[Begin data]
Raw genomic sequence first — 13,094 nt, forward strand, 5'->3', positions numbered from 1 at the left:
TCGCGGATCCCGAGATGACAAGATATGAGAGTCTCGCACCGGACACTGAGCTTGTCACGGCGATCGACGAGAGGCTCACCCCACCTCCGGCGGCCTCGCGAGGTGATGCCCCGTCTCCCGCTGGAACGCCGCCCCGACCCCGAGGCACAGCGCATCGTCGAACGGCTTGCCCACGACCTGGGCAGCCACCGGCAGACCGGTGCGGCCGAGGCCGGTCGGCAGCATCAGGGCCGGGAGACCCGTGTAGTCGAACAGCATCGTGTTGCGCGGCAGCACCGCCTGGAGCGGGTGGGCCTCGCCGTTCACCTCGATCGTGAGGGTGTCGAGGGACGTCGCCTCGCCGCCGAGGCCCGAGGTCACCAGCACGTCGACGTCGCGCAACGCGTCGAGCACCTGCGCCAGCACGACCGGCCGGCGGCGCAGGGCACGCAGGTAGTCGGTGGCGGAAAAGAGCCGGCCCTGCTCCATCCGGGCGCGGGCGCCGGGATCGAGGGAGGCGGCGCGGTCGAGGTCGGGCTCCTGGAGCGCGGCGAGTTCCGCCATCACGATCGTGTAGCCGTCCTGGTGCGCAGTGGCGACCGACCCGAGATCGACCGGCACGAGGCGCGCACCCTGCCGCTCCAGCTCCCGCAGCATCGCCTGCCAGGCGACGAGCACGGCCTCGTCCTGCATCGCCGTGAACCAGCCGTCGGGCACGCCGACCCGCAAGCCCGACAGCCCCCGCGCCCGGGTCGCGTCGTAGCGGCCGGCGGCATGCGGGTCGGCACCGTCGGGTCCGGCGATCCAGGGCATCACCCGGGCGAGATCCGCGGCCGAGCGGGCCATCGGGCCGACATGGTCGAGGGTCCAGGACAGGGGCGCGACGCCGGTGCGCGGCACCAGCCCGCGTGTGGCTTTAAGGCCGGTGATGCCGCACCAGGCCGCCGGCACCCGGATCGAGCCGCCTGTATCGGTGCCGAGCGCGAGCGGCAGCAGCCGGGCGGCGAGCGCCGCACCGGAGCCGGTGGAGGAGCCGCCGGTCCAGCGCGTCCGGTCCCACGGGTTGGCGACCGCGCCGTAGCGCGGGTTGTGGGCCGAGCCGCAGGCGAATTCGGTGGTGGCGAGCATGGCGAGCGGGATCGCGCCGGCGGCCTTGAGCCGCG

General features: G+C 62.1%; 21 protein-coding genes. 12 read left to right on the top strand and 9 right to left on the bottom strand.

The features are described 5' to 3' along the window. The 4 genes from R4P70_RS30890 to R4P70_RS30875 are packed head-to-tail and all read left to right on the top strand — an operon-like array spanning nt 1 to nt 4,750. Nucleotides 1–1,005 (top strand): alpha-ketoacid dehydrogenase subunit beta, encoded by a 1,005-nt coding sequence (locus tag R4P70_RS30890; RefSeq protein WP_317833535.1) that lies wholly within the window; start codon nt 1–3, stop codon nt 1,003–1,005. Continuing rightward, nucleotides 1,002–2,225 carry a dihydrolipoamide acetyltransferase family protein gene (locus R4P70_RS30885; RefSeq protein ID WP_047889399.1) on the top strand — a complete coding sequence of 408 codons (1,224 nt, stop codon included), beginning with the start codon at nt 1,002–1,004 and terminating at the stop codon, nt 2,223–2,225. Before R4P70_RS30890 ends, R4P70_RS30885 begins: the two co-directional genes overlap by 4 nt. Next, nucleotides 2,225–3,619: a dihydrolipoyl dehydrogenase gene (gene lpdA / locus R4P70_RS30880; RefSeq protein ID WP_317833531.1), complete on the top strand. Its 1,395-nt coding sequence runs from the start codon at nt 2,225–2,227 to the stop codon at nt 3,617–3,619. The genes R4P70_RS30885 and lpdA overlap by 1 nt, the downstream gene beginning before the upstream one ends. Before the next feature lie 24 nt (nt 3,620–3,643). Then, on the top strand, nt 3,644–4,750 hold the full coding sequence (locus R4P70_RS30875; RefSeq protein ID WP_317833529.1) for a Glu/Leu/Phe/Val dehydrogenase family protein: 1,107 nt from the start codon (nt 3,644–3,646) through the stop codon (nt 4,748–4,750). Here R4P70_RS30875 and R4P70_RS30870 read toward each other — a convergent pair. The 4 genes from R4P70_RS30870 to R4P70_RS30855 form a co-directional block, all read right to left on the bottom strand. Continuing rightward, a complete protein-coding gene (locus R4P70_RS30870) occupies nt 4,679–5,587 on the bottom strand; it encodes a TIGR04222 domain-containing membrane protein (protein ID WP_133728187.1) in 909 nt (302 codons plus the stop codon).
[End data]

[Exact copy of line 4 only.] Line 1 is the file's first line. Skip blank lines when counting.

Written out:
The features are described 5' to 3' along the window. The 4 genes from R4P70_RS30890 to R4P70_RS30875 are packed head-to-tail and all read left to right on the top strand — an operon-like array spanning nt 1 to nt 4,750. Nucleotides 1–1,005 (top strand): alpha-ketoacid dehydrogenase subunit beta, encoded by a 1,005-nt coding sequence (locus tag R4P70_RS30890; RefSeq protein WP_317833535.1) that lies wholly within the window; start codon nt 1–3, stop codon nt 1,003–1,005. Continuing rightward, nucleotides 1,002–2,225 carry a dihydrolipoamide acetyltransferase family protein gene (locus R4P70_RS30885; RefSeq protein ID WP_047889399.1) on the top strand — a complete coding sequence of 408 codons (1,224 nt, stop codon included), beginning with the start codon at nt 1,002–1,004 and terminating at the stop codon, nt 2,223–2,225. Before R4P70_RS30890 ends, R4P70_RS30885 begins: the two co-directional genes overlap by 4 nt. Next, nucleotides 2,225–3,619: a dihydrolipoyl dehydrogenase gene (gene lpdA / locus R4P70_RS30880; RefSeq protein ID WP_317833531.1), complete on the top strand. Its 1,395-nt coding sequence runs from the start codon at nt 2,225–2,227 to the stop codon at nt 3,617–3,619. The genes R4P70_RS30885 and lpdA overlap by 1 nt, the downstream gene beginning before the upstream one ends. Before the next feature lie 24 nt (nt 3,620–3,643). Then, on the top strand, nt 3,644–4,750 hold the full coding sequence (locus R4P70_RS30875; RefSeq protein ID WP_317833529.1) for a Glu/Leu/Phe/Val dehydrogenase family protein: 1,107 nt from the start codon (nt 3,644–3,646) through the stop codon (nt 4,748–4,750). Here R4P70_RS30875 and R4P70_RS30870 read toward each other — a convergent pair. The 4 genes from R4P70_RS30870 to R4P70_RS30855 form a co-directional block, all read right to left on the bottom strand. Continuing rightward, a complete protein-coding gene (locus R4P70_RS30870) occupies nt 4,679–5,587 on the bottom strand; it encodes a TIGR04222 domain-containing membrane protein (protein ID WP_133728187.1) in 909 nt (302 codons plus the stop codon).